Off-label proposals for alcohol labelling are not enough

DISCLAIMER: All opinions in this column reflect the views of the author(s), not of EURACTIV Media network.

Consumers in Europe have a right to know what is in the alcohol that they drink, and they shouldn’t need to go online to get that information. [Shutterstock]

Nutritional information should be clearly marked on the labels of alcohol products, and the off-label proposals being put forward by industry are not sufficient, writes professor Markus Peck-Radosavljevic.

Professor Markus Peck-Radosavljevic is the chairman of the United European Gastroenterology (UEG) Public Affairs Committee.

In March 2017, the Commission published a report on alcoholic labelling, which found that there was no justification for the absence of nutritional information from alcoholic beverages. All other food products must clearly state this information on their packaging. Why should alcohol be any different?

The European Commission granted alcohol producers a year to deliver a self-regulatory proposal. The alcohol industry has been arguing for off-label approaches, such as placing QR codes on labels or referring customers to a website. These measures are not enough.

Consumers in Europe have a right to know what is in the alcohol that they drink, and they shouldn’t need to go online to get that information. What separates alcohol from any other food product on the market – why treat it any differently?

Europe is facing a rising health crisis – almost one in six Europeans is obese, and alcohol-related digestive cancer rates are increasing. Eight out of every ten people do not know that a glass of wine contains roughly the same number of calories as a bar of chocolate, and studies show that nine in ten people are unaware that alcohol increases the risk of cancer.

More alcohol is consumed in Europe than on any other continent in the rest of the world, and the EU needs to take steps to ensure that people are aware of the health risks that are associated with drinking.

UEG has found that alcohol is a key risk factor for several digestive cancers, including oesophageal, liver, pancreatic, colorectal and gastric cancer. These five cancers alone contribute to a third of all cancer deaths worldwide – almost three million deaths per year.

A report entitled ‘Alcohol and Digestive Cancers: Time for Change’, released by UEG in 2017, stated that light drinkers have an increased risk of oesophageal cancer, moderate drinkers have an increased risk of colorectal cancer and heavy drinkers are at an increased risk of pancreatic, gastric and liver cancer.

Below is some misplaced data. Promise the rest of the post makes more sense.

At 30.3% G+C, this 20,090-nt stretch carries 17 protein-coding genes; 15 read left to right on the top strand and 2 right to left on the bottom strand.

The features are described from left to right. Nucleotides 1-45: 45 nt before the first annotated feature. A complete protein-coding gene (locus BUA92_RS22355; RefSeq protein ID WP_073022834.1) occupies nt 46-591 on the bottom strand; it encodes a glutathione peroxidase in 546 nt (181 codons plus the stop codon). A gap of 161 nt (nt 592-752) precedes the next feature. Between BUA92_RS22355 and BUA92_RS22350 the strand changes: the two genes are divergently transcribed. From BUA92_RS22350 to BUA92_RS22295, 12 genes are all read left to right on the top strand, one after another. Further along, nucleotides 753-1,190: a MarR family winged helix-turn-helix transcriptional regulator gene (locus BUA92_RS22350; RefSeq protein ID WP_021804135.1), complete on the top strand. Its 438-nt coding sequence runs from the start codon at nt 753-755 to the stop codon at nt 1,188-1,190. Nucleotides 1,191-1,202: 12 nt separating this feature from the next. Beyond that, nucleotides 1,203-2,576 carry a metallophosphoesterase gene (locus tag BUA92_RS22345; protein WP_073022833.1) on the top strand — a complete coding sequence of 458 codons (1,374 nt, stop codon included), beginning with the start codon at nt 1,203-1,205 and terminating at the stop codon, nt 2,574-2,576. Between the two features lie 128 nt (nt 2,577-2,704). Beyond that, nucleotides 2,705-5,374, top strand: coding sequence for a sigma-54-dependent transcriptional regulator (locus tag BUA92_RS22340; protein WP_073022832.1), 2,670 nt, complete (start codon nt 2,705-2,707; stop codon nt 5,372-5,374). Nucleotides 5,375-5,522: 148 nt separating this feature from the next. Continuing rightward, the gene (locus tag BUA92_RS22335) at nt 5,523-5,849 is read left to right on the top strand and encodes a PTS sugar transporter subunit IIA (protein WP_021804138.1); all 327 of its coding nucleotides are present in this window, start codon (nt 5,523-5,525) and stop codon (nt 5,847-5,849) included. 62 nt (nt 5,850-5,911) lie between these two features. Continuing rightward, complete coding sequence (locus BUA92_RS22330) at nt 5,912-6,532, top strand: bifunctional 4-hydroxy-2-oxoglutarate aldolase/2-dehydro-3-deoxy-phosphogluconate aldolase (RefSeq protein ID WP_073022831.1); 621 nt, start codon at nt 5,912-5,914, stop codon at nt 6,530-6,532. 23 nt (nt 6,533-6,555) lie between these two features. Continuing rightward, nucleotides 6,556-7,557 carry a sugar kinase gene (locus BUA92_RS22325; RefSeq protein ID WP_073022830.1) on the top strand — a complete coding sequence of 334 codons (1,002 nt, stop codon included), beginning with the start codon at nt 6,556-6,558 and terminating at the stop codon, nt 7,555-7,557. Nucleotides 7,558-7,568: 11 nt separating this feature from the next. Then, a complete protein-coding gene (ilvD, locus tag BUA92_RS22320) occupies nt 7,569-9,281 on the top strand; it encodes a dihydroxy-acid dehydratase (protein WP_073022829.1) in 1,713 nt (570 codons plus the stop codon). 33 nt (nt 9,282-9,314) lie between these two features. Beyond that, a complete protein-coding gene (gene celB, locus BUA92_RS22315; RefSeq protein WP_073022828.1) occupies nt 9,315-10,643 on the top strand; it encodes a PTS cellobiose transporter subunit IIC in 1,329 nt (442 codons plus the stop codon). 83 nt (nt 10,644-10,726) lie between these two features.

Considering that drinking alcohol poses such threats to public health, the EU has a duty to take action and ensure that alcohol labels contain all the necessary nutritional information.

I completely agree with my colleague Professor Stephan Haas of the Karolinska University Hospital in Sweden, who said: “Many beverages contain harmful ingredients as well as pure ethanol and the industry should detail all the ingredients, amount of alcohol and calories on every bottle or can, to ensure the public is fully informed about what they are drinking.”

Amongst the information that needs to be presented on alcohol labels are energy, fat content, saturated fatty acids, carbohydrates, sugar, protein, salt and a list of ingredients. Although some alcoholic drinks do not contain any fat or salt, this information still needs to be clearly mentioned on the label. Simply stating the calorie content is not enough.

Printing nutritional information on the labels allows consumers to better monitor their diets, and make healthier choices. The EU has a responsibility to ensure that consumers are well-informed about what they put into their bodies, and effective labelling measures can ensure that. The EU cannot afford to ignore this growing problem and the Commission should prioritise a consumer’s right to know by means of mandatory alcohol labelling.

Consumers need to be able to make informed choices as a first step towards tackling Europe’s growing obesity epidemic and rising digestive health problems.

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